“There is probably something reassuring in saying, ‘Boy, your doctor didn’t do a good job and now I’m going to take care of you’,” noted Dr. McDaniel. “But those kinds of comments are bad for the patient…In the moment, criticizing another physician to a patient might have felt like an effective way to fortify their own credentials and build up the patient’s trust.” Perhaps the only way we can put ourselves in suffering's way or perform complex surgeries is to feel we can do a better job than other providers.
Whatever the reason or form provider jousting takes, The American College of Physicians Ethics Manual says, “It is unethical for a physician to disparage the professional competence, knowledge, qualifications, or services of another physician to a patient or third party or to state or imply that a patient has been poorly managed or mistreated by a colleague, without substantial evidence.”2
Teams and teamwork are at the core of healthcare delivery these days. No one person can deliver all the parts of a patient’s care. Therefore, we need to have clear communication between specialists, generalists and subsequent physicians. Jousting has a profound effect on providers and on the emotional and physical well-being of the patient and reflects an erosion of collegiality and professionalism.
Finally, after investigation, a physician may sometimes discern care or treatment that is clearly inappropriate or substandard. In this case, it is appropriate to discuss the situation with patients, with care and concern for what is best for them. While is it inappropriate to make negative comments about other physicians, a patient deserves an honest response with the most accurate information available.
Trying to ascertain the facts, observations and thought processes used by another physician is challenging. It is important to relay this to the patient in a neutral way. As we have outlined, there are often other drivers to making negative statements. In the JGIM study above (where the records showed guideline-concordant care), critical remarks were still seen in one-third of the visits. Physicians must be aware of their own reactions and other reasons that can lead to negative comments.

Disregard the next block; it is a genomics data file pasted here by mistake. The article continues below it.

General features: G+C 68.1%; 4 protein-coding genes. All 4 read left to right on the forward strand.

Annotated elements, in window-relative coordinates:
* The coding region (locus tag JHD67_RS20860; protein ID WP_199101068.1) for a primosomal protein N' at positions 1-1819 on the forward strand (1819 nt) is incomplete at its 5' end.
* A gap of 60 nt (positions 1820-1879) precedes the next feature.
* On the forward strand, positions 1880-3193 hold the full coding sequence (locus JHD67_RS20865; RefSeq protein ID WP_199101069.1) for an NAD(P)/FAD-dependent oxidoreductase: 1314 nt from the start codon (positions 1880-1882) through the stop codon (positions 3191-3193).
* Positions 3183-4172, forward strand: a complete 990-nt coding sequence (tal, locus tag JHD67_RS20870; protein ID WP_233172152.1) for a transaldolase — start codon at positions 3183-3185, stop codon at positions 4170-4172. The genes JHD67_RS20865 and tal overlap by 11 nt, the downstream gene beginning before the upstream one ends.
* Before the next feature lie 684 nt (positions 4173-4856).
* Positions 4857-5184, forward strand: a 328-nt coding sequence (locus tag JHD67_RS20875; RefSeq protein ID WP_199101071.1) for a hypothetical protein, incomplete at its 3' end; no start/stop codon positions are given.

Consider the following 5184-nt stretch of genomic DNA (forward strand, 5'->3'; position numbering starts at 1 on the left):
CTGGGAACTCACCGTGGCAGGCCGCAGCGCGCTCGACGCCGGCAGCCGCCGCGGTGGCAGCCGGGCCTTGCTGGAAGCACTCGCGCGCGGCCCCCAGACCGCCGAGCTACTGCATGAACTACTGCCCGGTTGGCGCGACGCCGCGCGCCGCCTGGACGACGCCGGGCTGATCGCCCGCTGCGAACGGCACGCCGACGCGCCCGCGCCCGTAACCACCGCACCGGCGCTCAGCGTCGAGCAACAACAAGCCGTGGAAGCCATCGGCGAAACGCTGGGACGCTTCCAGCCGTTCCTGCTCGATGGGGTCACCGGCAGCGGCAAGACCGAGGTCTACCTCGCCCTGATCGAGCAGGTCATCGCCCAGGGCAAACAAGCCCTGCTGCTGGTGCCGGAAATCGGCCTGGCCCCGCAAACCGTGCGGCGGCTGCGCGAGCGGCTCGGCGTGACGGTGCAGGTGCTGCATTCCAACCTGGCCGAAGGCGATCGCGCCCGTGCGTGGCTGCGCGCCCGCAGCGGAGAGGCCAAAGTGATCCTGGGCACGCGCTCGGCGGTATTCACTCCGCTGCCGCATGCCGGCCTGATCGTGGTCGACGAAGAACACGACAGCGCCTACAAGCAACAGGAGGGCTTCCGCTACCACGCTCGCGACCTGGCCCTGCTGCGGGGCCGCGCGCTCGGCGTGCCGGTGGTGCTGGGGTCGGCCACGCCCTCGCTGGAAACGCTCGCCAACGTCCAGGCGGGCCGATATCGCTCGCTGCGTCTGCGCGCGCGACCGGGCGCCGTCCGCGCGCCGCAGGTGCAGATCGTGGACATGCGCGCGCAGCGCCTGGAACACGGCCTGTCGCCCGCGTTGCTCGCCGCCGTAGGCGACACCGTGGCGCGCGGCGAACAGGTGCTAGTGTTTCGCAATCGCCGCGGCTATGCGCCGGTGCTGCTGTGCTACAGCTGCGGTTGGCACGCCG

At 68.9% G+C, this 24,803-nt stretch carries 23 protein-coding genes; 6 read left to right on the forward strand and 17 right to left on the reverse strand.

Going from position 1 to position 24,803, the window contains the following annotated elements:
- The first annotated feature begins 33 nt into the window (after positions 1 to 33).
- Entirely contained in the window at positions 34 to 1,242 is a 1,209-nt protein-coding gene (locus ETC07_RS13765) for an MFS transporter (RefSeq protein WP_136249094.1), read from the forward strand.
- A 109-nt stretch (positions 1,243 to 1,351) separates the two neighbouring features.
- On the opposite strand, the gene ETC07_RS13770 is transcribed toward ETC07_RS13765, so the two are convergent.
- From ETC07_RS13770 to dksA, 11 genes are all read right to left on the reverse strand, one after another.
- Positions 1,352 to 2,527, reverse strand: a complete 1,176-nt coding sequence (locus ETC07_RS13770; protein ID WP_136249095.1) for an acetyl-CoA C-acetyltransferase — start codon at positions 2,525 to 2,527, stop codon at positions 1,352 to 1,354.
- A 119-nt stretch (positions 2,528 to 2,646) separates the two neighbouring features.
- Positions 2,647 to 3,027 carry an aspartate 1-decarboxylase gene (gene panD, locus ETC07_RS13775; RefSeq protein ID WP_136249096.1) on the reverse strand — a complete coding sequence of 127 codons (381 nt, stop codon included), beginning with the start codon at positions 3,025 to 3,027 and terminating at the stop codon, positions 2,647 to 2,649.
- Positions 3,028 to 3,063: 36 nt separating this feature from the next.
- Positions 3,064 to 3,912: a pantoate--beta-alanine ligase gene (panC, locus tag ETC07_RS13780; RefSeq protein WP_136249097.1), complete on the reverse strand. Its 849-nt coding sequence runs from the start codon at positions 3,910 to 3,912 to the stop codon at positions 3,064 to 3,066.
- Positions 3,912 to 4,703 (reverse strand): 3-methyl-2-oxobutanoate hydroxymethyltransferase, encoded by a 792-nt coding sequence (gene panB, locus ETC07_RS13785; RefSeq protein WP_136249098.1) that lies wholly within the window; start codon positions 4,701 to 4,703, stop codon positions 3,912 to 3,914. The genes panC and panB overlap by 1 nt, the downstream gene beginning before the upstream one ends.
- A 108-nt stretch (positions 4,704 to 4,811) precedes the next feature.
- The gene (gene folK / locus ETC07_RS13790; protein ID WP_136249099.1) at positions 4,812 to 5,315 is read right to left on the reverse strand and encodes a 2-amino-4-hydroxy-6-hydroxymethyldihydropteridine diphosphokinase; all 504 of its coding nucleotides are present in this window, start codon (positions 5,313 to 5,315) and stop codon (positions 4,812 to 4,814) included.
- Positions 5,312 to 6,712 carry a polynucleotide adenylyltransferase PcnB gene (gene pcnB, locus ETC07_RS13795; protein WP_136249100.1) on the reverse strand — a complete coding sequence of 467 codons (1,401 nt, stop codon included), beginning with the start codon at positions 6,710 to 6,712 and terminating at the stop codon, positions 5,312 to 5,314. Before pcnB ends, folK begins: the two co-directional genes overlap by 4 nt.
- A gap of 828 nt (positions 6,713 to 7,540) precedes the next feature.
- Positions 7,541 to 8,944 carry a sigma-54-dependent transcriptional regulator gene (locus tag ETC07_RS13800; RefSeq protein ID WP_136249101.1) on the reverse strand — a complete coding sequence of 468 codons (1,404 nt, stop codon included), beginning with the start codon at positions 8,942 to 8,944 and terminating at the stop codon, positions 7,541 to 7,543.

None of this discussion should prevent healthcare providers from reporting care that they believe to be inappropriate or in significant need of improvement through the appropriate process. Ideally, such reports should involve the discussion with and appreciation of the perspective of the provider in question. Professional review proceedings, licensing board proceeding, or other entities that perform comprehensive investigations based on all the necessary information are strongly encouraged when providers are unable to communicate or come to a performance improvement plan, or have determined that a significant issue exists that adversely affects patient care. Provider jousting has none of those elements.
Supported by a grant from the Greenwall Foundation and by the Risk Management Foundation of the Harvard Medical Institutions, an international panel assembled to develop a collaborative approach to the issue. Subsequently, The New England Journal of Medicine published an article3 entitled “Talking with Patients about Other Clinicians’ Errors.” Some of the excerpted principles and observations of the study included:
"Clinicians might be tempted to use the patient’s medical record to raise concerns about a potential error without initiating a direct conversation."
In our experience, this approach is counterproductive to the aims of improving the patient’s medical care, informing and potentially educating the previously erring clinician, and provides evidence that could be taken out of context in a subsequent liability action.
"Patients and families should come first."
Disclosure is ethically required, and patients and families should not bear the burden of digging for information about their care. There is a professional ethical responsibility to treat the patient and not to put physician needs or anxieties concerning an uncomfortable discussion with another clinician above that.
"Explore, do not ignore."